But there’s no suggestion of overt or latent homosexuality as a motivating factor for either character. Why didn’t that come into play?

LEONARD: That would have been the most obvious — and least interesting — choice to go with latent homosexuality in one of the characters. Ane that would have made Humpday a very different movie — a more obviously political movie. But this was more about two friends who’d reached that phase in life where they’re examining who they by comparing themselves to each other. They’re at the age where they’re beginning to feel less attractive to the opposite sex, and less verile. They’ve made choices that seem to determine their future, and they’re not all together sure about them.

DUPLASS: They’re on a path they seem to be stuck on, and they‘re not sure it‘s right. So they‘re thinking of the ultimate test of that. If one of them is about to come out or is trying to seduce the other, that‘s really a different movie. My character, Ben, is a regular guy with a good job and a great wife, and they’re talking about having a baby. It’s a place a lot of guys find themselves in, and they’re happy there. But then Andrew drops in and shakes him up by reminding him of how he was when he was in college, and he’s drawn back into that behavior, and those dreams.

LEONARD: And Andrew, while challenging Ben, sees himself as an artist, but he never finished any projects, not even the thesis he set out to write in college. He comes on strong, but he’s actually a shell of the person he’d hoped to become and is constantly having to prove himself to himself. The idea of their having sex doesn’t really have much to do with homosexuality — latent or otherwise. It’s more about facing things you’re afraid of and following through with the idealistic goals and dreams you had when you were younger.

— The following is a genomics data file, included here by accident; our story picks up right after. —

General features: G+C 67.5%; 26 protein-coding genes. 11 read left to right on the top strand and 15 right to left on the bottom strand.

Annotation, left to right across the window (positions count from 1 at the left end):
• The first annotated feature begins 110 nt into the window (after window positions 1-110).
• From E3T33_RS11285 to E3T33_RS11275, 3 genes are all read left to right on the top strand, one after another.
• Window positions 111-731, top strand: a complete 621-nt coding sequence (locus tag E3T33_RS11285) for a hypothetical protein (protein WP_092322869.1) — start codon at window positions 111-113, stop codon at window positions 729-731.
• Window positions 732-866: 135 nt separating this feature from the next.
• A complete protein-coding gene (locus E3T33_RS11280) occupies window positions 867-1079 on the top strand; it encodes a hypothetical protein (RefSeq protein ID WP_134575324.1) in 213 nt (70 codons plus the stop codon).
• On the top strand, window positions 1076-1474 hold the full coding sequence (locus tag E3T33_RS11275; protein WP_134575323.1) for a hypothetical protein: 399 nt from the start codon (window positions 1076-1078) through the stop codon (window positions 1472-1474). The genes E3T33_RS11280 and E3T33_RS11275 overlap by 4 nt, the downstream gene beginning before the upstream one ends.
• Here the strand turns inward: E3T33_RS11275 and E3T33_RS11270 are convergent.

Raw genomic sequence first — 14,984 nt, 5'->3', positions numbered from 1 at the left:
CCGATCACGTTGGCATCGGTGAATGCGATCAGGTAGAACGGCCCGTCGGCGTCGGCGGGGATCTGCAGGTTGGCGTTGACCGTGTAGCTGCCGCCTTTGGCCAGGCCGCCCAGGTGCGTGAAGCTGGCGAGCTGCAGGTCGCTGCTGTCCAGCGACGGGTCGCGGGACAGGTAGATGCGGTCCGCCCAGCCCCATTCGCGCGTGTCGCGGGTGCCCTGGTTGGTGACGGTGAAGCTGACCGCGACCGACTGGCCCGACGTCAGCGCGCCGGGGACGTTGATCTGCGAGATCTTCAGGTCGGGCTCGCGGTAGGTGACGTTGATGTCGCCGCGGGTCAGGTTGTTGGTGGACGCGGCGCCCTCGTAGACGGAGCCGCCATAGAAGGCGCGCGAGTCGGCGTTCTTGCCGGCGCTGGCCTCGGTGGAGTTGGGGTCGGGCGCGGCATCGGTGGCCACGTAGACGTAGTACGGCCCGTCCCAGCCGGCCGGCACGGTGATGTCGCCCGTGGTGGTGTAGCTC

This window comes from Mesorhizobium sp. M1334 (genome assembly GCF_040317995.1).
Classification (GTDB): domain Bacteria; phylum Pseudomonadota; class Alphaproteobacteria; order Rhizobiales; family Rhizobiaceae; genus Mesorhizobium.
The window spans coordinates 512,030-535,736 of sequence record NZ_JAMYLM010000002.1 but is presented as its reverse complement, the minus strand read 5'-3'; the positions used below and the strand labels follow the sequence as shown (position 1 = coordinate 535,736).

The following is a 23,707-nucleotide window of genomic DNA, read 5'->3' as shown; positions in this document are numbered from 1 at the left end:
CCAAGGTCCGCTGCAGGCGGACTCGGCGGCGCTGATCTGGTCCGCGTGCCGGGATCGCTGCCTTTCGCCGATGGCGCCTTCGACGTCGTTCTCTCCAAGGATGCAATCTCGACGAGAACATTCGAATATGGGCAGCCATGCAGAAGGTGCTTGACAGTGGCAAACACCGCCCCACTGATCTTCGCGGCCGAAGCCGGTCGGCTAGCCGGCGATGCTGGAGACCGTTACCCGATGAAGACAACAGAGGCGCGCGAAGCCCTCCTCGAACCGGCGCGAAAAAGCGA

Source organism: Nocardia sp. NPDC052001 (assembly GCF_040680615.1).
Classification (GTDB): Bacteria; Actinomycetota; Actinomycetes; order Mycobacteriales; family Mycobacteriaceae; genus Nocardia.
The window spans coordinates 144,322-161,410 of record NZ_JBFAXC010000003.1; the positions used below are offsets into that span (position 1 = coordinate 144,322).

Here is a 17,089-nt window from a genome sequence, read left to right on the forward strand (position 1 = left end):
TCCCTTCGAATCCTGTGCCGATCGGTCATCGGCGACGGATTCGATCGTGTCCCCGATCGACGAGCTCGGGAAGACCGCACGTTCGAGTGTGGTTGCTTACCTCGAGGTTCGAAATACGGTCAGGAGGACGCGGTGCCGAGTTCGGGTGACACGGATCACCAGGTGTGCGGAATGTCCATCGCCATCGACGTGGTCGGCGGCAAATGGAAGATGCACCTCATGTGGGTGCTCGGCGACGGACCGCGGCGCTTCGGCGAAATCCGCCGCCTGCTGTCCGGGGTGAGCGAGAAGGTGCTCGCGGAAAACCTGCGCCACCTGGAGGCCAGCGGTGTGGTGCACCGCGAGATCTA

DUPLASS: Yeah, Humpday’s a movie about two dudes exploring their past and finding their way into the rest of their lives.

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Jennifer Merin

Jennifer Merin is the Film Critic for Womens eNews and contributes the CINEMA CITIZEN blog for and is managing editor for Women on Film, the online magazine of the Alliance of Women Film Journalists, of which she is President. She has served as a regular critic and film-related interviewer for The New York Press and About.com. She has written about entertainment for USA Today, The L.A. Times, US Magazine, Ms. Magazine, Endless Vacation Magazine, Daily News, New York Post, SoHo News and other publications. After receiving her MFA from Tisch School of the Arts (Grad Acting), Jennifer performed at the O'Neill Theater Center's Playwrights Conference, Long Wharf Theater, American Place Theatre and LaMamma, where she worked with renown Japanese director, Shuji Terayama. She subsequently joined Terayama's theater company in Tokyo, where she also acted in films. Her journalism career began when she was asked to write about Terayama for The Drama Review. She became a regular contributor to the Christian Science Monitor after writing an article about Marketta Kimbrell's Theater For The Forgotten, with which she was performing at the time. She was an O'Neill Theater Center National Critics' Institute Fellow, and then became the institute's Coordinator. While teaching at the Universities of Wisconsin and Rhode Island, she wrote "A Directory of Festivals of Theater, Dance and Folklore Around the World," published by the International Theater Institute. Denmark's Odin Teatret's director, Eugenio Barba, wrote his manifesto in the form of a letter to "Dear Jennifer Merin," which has been published around the world, in languages as diverse as Farsi and Romanian. Jennifer's culturally-oriented travel column began in the LA Times in 1984, then moved to The Associated Press, LA Times Syndicate, Tribune Media, Creators Syndicate and (currently) Arcamax Publishing. She's been news writer/editor for ABC Radio Networks, on-air reporter for NBC, CBS Radio and, currently, for Westwood One's America In the Morning. She is also a member of the Broadcast Film Critics Association. For her AWFJ archive, type "Jennifer Merin" in the Search Box (upper right corner of screen).